One of the consequences of having so many new friends coming into this city is that it has become home to just about every exiled 3rd world politician, political party and resistance group under the Sun. Logic dictated that these groups left each other alone and didn’t blow up any of their hosts.

Which is why many people thought that the attacks on New York, Madrid and elsewhere wouldn’t be replicated here.

Until last Thursday that is.

It just didn't make any sense.

But that always was bullshit logic.

There are essentially two ways to make sense of the bombings attributed to Al Qaeda.

The first explanation is the Blair/ Bush view. The perpetrators are insane and have no rational objectives.

As I’ve mentioned before, this is just plain nonsense and I’m disgusted, but not surprised, that the majority of people have swallowed it. Irrational insanity is not contagious. It’s not a condition that can be spread like a virus. How can people believe that a global network of sophisticated terrorists are committing senseless acts for no purpose? Of course the people setting these bombs have defined objectives

The second possible explanation is that whoever is planting these bombs is planting them with the intention of provoking a specific, anti Muslim response from the countries targeted. It doesn’t matter if they really are Muslim fundamentalists or people pretending to be Muslim fundamentalists, their intention is clear and London would be a most excellent target.

And now we’re playing straight into their hands.

And why did I make a point of emphasising the fact that the majority of Londoners don't come from London? I'll get onto that in a while ...


James said...

To be fair to your panicky friend, the 1992 (St. Mary Axe) and 1993 (Bishopgate) bombings were pretty shocking in the amount of damage caused to buildings which, if not strictly speaking London landmarks, were at least pretty historic. "Physically visible" damage, to use your words of the previous post.

In one sense -- huge and visible destruction -- these bombs were closer to 9/11 than last week's.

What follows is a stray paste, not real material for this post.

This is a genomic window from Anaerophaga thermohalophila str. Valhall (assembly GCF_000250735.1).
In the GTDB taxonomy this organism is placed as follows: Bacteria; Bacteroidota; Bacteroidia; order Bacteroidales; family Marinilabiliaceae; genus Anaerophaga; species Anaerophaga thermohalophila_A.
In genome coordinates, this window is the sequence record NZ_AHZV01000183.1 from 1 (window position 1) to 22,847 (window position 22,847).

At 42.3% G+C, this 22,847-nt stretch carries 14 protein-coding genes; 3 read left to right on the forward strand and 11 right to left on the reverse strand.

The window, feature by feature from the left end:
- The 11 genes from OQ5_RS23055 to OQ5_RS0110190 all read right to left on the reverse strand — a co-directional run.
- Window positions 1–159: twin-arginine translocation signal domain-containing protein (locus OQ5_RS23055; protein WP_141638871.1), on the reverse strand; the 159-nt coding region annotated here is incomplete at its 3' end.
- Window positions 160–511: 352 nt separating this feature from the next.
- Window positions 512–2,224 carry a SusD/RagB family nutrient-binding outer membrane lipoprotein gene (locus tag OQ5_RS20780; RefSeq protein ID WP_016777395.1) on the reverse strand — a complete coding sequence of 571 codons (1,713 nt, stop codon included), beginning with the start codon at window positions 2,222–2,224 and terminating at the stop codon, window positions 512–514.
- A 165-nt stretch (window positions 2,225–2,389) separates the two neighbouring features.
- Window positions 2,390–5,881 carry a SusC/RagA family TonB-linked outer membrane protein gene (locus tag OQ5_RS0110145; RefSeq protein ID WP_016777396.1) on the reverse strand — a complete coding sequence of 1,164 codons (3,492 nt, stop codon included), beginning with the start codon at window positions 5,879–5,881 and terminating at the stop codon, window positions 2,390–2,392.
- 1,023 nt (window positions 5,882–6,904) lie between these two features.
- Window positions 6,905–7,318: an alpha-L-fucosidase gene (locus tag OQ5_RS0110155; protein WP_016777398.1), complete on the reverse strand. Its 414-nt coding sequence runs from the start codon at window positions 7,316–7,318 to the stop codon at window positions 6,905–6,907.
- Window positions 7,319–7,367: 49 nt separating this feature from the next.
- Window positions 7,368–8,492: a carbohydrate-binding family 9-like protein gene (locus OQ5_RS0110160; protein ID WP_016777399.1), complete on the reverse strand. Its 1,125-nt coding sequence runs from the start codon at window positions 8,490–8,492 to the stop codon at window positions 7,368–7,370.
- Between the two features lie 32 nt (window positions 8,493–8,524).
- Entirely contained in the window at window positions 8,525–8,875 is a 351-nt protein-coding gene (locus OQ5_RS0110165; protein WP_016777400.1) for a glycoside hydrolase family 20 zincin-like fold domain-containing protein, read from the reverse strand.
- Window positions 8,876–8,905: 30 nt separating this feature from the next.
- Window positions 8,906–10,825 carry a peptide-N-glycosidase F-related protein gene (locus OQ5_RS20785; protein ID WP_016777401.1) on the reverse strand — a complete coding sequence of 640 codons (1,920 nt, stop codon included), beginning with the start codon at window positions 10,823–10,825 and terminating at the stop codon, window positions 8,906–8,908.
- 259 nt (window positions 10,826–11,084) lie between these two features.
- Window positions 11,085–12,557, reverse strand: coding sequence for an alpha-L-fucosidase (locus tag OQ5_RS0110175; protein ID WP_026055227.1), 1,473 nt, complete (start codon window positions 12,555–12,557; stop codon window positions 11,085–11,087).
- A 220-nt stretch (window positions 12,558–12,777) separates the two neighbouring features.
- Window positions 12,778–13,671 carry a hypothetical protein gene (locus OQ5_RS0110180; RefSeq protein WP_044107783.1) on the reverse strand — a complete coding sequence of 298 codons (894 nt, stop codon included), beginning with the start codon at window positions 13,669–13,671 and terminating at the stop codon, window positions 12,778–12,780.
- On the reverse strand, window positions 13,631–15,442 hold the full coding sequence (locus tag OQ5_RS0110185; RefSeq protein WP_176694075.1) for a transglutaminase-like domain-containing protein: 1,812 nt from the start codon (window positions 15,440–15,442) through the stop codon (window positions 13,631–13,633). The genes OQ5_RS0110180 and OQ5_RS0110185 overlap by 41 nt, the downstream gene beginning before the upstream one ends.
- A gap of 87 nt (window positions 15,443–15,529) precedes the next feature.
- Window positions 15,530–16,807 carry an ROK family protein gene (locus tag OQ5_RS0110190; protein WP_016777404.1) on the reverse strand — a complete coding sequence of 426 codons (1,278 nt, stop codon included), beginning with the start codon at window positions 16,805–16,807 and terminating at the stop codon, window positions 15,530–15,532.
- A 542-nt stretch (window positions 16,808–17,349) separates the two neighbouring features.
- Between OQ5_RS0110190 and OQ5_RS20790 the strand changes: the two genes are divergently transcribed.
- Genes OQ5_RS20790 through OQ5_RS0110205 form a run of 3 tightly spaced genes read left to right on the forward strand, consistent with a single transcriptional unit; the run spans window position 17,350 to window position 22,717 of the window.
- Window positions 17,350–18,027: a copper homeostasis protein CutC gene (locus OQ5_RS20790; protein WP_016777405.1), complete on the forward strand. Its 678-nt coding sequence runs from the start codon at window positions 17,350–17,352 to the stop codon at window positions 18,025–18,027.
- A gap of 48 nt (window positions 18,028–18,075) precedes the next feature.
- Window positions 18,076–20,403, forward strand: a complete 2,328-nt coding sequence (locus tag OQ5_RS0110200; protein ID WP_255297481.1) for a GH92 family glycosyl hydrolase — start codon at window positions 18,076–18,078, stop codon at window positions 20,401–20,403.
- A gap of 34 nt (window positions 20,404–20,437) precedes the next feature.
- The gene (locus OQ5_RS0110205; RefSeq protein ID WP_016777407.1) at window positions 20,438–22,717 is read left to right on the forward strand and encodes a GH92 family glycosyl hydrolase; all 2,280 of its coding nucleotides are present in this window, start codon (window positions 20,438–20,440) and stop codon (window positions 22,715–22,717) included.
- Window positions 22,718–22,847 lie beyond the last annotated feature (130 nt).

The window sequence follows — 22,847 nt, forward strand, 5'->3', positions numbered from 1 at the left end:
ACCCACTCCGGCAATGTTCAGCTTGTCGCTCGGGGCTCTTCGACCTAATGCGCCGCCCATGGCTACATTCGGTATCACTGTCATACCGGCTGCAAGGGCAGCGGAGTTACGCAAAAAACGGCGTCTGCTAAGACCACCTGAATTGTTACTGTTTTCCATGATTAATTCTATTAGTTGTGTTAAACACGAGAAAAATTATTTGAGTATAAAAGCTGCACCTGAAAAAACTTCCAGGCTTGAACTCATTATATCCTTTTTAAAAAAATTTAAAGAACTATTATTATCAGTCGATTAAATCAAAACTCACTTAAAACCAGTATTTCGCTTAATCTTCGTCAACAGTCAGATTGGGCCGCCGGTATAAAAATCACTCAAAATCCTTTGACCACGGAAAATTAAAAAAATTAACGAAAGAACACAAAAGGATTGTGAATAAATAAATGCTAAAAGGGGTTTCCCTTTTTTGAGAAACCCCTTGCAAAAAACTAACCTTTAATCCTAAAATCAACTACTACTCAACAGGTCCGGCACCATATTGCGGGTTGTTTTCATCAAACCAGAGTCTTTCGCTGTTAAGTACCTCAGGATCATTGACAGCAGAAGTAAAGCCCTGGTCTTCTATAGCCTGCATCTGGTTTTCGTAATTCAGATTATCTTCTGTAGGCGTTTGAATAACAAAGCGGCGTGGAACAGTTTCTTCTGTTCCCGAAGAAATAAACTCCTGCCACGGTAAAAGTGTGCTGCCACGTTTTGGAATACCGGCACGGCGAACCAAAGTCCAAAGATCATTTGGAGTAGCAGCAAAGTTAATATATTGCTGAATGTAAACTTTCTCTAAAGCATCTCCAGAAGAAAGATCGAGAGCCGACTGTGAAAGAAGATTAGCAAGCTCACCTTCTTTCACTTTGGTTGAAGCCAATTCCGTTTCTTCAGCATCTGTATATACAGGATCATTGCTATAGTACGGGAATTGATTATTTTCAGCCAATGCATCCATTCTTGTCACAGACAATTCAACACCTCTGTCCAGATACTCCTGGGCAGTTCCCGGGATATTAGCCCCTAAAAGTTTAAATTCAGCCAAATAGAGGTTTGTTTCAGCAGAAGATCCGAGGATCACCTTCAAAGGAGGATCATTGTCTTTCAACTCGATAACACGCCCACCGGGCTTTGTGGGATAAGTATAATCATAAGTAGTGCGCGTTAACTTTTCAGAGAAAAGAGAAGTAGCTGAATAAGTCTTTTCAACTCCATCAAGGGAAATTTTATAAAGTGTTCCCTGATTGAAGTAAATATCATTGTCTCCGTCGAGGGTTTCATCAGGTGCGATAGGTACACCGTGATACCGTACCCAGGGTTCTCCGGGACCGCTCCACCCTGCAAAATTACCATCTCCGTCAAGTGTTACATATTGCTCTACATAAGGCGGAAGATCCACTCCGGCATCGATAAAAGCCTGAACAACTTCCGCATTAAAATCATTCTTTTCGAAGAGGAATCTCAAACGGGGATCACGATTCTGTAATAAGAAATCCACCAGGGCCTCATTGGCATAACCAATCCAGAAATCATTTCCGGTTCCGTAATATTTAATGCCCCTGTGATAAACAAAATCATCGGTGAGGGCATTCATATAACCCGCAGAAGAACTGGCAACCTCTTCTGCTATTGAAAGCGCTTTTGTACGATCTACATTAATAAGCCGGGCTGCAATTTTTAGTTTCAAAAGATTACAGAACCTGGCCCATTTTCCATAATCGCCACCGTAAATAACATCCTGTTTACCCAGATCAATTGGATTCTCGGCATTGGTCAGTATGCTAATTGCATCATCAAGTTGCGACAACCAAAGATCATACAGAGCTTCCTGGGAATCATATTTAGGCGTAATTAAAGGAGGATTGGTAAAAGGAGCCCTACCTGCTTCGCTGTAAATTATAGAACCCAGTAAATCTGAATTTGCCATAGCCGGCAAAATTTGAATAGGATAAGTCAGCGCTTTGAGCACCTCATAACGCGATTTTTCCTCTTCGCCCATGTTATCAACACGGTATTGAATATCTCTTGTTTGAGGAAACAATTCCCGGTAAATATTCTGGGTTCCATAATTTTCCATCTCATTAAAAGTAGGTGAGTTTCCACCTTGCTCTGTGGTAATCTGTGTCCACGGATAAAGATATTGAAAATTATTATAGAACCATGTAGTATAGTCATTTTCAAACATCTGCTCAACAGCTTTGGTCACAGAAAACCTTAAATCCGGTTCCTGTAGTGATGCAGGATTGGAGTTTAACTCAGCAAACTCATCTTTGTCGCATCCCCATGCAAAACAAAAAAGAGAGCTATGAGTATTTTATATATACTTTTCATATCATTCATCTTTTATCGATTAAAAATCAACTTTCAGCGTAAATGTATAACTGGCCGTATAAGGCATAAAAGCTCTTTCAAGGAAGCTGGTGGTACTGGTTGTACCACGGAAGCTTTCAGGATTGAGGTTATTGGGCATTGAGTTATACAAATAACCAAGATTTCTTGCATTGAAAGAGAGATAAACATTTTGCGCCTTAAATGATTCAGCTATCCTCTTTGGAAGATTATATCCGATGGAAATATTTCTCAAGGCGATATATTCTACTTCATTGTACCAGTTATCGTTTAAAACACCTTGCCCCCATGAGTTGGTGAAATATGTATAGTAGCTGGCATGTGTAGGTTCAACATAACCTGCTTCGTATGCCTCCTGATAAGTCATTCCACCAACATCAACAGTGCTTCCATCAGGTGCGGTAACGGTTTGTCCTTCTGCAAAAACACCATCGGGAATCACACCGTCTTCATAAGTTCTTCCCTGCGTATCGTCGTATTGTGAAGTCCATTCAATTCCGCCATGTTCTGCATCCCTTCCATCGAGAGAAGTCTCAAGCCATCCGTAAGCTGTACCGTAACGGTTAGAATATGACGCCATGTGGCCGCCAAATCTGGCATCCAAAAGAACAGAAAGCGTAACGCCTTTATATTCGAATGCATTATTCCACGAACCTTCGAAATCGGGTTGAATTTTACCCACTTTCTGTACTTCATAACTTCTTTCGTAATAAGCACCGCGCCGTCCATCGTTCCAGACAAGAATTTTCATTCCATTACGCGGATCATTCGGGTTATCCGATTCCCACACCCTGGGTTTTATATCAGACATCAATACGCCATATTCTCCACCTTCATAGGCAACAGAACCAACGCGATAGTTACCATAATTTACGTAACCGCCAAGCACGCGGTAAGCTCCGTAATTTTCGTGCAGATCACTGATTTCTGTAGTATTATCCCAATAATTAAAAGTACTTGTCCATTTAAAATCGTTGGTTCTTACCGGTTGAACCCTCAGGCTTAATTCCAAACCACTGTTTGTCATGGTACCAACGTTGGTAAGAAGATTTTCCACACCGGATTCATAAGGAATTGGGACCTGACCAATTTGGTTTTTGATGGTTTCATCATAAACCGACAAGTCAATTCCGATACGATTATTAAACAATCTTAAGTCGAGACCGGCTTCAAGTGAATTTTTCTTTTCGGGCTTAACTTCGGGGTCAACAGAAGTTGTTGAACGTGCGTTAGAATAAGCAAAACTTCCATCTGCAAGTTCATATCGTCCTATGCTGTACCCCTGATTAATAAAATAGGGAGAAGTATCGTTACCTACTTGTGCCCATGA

It did seem a little odd to me too, watching the endless American TV coverage, how frequently Edgeware Road was mentioned (albeit often just as "Edgeware tube station") but never with any comment on its Muslim demographics.

This snippet of Fox News coverage -- caught by Danny O'Brien, I think -- is slightly revealing...

Stef said...

Yes, I'd agree with that - Baltic Exchange was a mess and it was pretty shocking for the people who worked around there but I don't think it burned itself into Londoners' consciousness for reasons I'll try and pin down in my next post.

Thanks for the link BTW - I hadn't seen that stuff before.

A previous commentator made the point that a lot of time will have to pass before we can view current events in proper perspective. That point has really been rammed home by today's news that four (dead) suspects have been identified. On the face of it, I won't deny that it seems like an open an shut case but then who knows what tomorrow or the day after might bring?

And whatever direction the London bombing story eventually follows, there still remain all those niggling little points that may or may not be significant - the missing bus CCTV, the story of 'white' muslim terrorists dropped into papers for apparently no reason, the quite marked muslim-free coverage in the first 24 hours in areas filled with muslims and so on

I can hear police sirens outside now. I've been hearing them pretty much non stop since Thursday. I spent much of today listening to local radio and ordinary Muslims phoning in to say how worried and scared they are. It's a nightmare and those who should be guiding this country along a sensible and decent path are blatantly doing the opposite. I feel almost physically sick thinking about it ...

Sombra said...

Im from Portugal and i found your blog in recently updates... :)


Stef said...

Hello Miguel

I'm glad that you found my blog

Do you have any thoughts to share or are you just passing through?